Wesley House in the 1970s
The Revd Dr Brian Beck
The first change was the general refurbishment of the 1920s building which had not seen redecoration since the War (and probably not since the 1920s), with fresh paint and improved central heating.
Then there was the removal of the chapel murals. They had been controversial from the beginning, depicting a rather effeminate figure of Jesus in the apse, with light radiating from him and with Adam and Eve bowed down (with guilt?) at his feet. The side walls above the panelling depicted scenes of early twentieth-century, barely mechanised, agriculture. They were overpowering in such a confined space and by the 1960s seemed hopelessly out of date, often a source of amusement to visitors. There was the additional problem that they were deteriorating and the artist, Harold Speed, had from time to time to come to restore them. The College Trustees decided to remove them and, amid a storm of protest in the local press, they were replaced in 1968 by a plainer decor. The apse was also redesigned, replacing the against-the-wall altar with a large Communion Table around which worshippers could stand to receive Communion. At a later date, a needlework depiction of the Lamb and Banner symbol was hung on the wall behind. At some time in the eighties or nineties these items in their turn were removed, as were the two nineteen-thirties pulpits or ambos which stood on either side of the steps, the bases of which can still be seen.
The most far-reaching change however was the completion of the court. The original 1920s plan for the College was for an enclosed court with a central gatehouse but it was not carried through for lack of funds. In retrospect it may be seen as a blessing. It meant that there was space to develop what by the nineteen-sixties was sorely needed, accommodation for married students. Some nineteenth-century tenements on Jesus Lane, already owned by the College, were demolished and the Rank Building (now the front of Jesus College West Court) was erected. It included a large meeting room on the first floor (the Rank Room) with a stage at one end, teaching rooms to the west of it, a staircase to all floors beyond that and a link through to the 1920s dining room, which was extended at its west end. Below the Rank Room and a little below ground level was a car park and, opening onto the court, a laundry room. The main entrance was, as now, alongside 31 Jesus Lane. A door to its left gave access to the main staircase to the floors above and to a porter’s lodge by the door with accommodation for the porter and his family above it. Above the Rank Room were two floors of one- and two-bedroom flats. At first floor level and above the building was connected to 31 Jesus Lane. On the first floor also there was a large concourse area above the entrance and there was a lift to all floors.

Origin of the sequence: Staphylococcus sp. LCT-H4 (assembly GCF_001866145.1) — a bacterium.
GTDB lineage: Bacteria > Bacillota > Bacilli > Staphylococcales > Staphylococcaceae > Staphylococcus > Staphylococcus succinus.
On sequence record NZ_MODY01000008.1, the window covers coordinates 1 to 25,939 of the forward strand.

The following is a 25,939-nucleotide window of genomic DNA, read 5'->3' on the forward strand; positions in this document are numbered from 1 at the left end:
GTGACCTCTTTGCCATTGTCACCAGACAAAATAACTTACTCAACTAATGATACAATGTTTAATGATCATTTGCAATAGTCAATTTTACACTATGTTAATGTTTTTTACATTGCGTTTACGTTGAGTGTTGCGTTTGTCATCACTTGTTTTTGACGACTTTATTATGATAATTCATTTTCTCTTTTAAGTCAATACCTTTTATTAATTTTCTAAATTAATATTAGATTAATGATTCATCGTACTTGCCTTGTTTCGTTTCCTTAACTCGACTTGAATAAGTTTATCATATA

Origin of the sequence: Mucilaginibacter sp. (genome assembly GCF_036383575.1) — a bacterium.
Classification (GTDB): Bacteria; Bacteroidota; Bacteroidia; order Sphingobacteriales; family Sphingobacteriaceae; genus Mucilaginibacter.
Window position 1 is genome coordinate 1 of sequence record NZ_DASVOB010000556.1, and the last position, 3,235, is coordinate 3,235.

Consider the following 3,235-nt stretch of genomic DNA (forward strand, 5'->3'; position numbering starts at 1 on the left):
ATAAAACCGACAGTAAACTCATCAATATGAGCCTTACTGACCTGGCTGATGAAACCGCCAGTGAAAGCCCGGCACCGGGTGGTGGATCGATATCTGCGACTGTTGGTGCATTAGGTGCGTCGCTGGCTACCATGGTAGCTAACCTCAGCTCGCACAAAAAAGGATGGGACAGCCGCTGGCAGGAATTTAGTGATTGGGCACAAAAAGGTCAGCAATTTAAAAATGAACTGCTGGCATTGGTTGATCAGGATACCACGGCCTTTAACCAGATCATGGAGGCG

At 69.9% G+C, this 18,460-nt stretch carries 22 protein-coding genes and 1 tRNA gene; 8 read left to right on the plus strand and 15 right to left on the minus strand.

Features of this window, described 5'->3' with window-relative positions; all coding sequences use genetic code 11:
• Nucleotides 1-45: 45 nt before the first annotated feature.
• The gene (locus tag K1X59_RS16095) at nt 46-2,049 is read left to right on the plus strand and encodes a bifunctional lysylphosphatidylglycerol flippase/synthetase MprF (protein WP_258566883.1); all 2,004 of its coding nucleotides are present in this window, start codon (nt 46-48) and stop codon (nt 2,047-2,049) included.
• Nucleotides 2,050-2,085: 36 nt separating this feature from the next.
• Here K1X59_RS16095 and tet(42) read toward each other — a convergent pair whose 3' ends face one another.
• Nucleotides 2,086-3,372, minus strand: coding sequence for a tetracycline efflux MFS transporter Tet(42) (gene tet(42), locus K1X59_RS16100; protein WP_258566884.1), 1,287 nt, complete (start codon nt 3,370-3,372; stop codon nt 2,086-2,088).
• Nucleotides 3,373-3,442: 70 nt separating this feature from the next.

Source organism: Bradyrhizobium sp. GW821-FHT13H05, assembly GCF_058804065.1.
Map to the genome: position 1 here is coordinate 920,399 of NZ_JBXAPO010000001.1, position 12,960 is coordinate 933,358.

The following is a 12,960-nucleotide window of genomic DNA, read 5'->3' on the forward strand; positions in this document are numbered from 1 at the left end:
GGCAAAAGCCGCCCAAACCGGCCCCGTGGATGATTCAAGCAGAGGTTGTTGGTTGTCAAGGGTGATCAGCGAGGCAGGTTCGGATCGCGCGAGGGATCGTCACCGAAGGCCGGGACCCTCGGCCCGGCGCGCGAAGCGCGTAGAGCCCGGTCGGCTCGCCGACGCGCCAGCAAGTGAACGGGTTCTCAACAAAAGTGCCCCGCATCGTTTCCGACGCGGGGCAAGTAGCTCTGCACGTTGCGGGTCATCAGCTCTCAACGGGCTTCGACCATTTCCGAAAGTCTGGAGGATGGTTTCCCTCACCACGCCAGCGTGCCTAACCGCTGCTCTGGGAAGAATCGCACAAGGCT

At the same time 31 and 32 Jesus Lane were altered. Delapidated nineteenth-century rooms behind 31 were demolished, new rooms were added to all floors at the back, with a large lounge at first floor level reaching back to the chapel. The second and third floors were turned into a separate flat with its entrance from the Rank Building. Thus 31 Jesus Lane became two residences for teaching staff. 32 Jesus Lane was converted from a single residence to four flats, a ground floor kitchen at the back, added at some later date, being removed.
The credit for overseeing all this must go to Michael Skinner the senior Tutor at the time who, as the resident of 32 was chiefly affected by the changes and decamped with his family to rooms on A staircase while the work was going on. The funding for the work came from Lord Rank, the Methodist cinema magnate, through the good offices of Gordon Rupp, the Principal at the time, and Alan Birtwhistle, the Secretary of the Methodist Church’s Ministerial Training Department. Initially Lord Rank agreed to make a contribution and seek further support from friends, but during the negotiations his wife died and he gave the entire £300,000 plus in her memory.
The Rank Building was opened in 1973 by Queen Elizabeth the Queen Mother. It was facilitated by the fact that she was already engaged to open a new building at The Leys School earlier in the day (14th June). She was greeted at the entrance by the Chair of Trustees and the Principal and Tutors, and given a tour of the College, beginning with the chapel and working round the court, meeting various groups on the way, staff wives, students, trustees and representatives of Jesus College and the University. The tour ended with a group of children having tea in the Rank Building (where a small boy gave her a crisp, which she produced from her bag and delightedly displayed to the farewell group on her departure). She concluded her visit with afternoon tea in another of the new rooms.